Extraction procedure

Fresh matured leaves of S. guineense (Wild) D.C. were collected, washed, air dried under shade and grinded using mortar and pestle to coarse powder. A total of 400 g powder was extracted by maceration for 72 h, filtered with wattman filter paper (150 mm size), and the residue extracted further two times by maceration with the same duration (72 h each). Finally, the combined filtrate was kept in an oven (40 °C) for concentration. Further drying process was carried out in a desiccator for removal of water. Finally, the dried extract was maintained at −4 °C till the beginning of the actual experiment.

Phytochemical analysis of the crude extract

A preliminary phytochemical study of S. guineense leaf extract was performed using standard procedures [12, 13].

Parasite inoculation

Blood were collected from the tail veins of previously P. berghei infected donor mouse having a parasite load of 30–37% to infect the mice. Subsequently, the blood was diluted in normal saline (0.9%) so that the final suspension contained 107 infected red blood cells in each 0.2 ml of the preparation. Accordingly, mice were inoculated with 107 P. berghei parasitized RBCs via the intraperitoneal route [2628].

Acute toxicity study

The safety of the extract when taken acutely was performed according to the OECD guideline 425. A fixed dose of 2000 mg/kg body weight of S. guineense crude leaf extract was administered to a single mouse via the oral route by gavage. Before the administration of the test substance, mice were prohibited from free access to food for 3 h. Similarly, food was with held for 1 h after extract administration. Following administration of the crude extract, mice were closely observed for an hour, occasionally for 4 h in a day (24 h) for a total of 14 days. Mice were closely monitored for the occurrence of any behavioral abnormalities indicated by decreased appetite, tremor, convulsion, increased saliva secretion, lacrimation, diarrhea, death as well as other manifestations of toxicity. In view of the fact that no death of the study mice at the test dose of 2000 mg/kg were observed, additionally 4 mice were sequentially dosed the same dose of the extract [29].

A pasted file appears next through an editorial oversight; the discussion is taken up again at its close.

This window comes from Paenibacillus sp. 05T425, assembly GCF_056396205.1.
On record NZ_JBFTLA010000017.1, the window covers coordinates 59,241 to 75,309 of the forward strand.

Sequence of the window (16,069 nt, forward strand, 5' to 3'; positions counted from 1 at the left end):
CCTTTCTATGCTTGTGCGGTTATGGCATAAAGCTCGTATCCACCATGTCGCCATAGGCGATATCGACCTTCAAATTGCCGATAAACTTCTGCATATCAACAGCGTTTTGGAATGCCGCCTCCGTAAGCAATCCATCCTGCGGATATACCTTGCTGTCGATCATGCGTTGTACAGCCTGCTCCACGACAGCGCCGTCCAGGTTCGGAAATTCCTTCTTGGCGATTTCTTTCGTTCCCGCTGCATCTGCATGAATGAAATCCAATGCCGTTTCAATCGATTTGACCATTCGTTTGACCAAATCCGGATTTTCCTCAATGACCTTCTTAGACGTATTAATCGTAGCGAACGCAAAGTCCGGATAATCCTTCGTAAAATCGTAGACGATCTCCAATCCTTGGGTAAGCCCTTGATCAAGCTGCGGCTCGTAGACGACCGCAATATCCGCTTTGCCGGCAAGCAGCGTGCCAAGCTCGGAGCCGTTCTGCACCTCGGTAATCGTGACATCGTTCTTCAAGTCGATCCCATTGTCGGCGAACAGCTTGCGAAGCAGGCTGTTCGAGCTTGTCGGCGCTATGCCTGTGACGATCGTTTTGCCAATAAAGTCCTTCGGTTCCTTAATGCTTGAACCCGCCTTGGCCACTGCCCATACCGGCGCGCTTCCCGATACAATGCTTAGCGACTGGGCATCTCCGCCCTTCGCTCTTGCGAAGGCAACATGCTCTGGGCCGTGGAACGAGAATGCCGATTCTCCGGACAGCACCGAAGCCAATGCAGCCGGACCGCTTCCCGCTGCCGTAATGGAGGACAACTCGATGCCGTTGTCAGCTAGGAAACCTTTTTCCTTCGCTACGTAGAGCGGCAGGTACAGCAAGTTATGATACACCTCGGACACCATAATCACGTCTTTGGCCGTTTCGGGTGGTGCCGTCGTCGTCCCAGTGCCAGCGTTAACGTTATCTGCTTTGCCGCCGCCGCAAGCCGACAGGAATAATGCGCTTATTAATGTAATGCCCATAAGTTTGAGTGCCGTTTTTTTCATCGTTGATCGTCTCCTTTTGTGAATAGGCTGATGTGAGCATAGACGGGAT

Test on early malaria infection

The suppressive activity of S. quineense crude leaf extract was evaluated according to the Peter’s suppressive assay (4- day suppressive test). The Peter’s test is widely used in screening of plant extracts for their in vivo antiplasmodial activity via the use of two important parameters (blood parasitemia and mean survival time of mice) [26, 27, 30]. Mice were infected with 1 × 107 P.berghei and kept in the same compartment before being assigned in 5 groups.

Following the infection, mice were arbitrarily distributed in to 3 extract treated & 2 control groups (each group containing 5 mice in a cage).

The crude leaf extract was administered at 200, 400 and 600 mg/kg and chloroquine 10 mg/kg body weight via the oral route once per day dose with gavage.

After three hours of parasite inoculation, mice were treated daily for 4 consecutive days. After treatment is completed (4th day), thin blood smears were made by drawing blood from the tail of each mouse. Accordingly, each smear was fixed in methanol, and giemsa (10%) stained for subsequent determination of parasitaemia with a microscope (via counting 4 fields of about 100 RBCs in each field).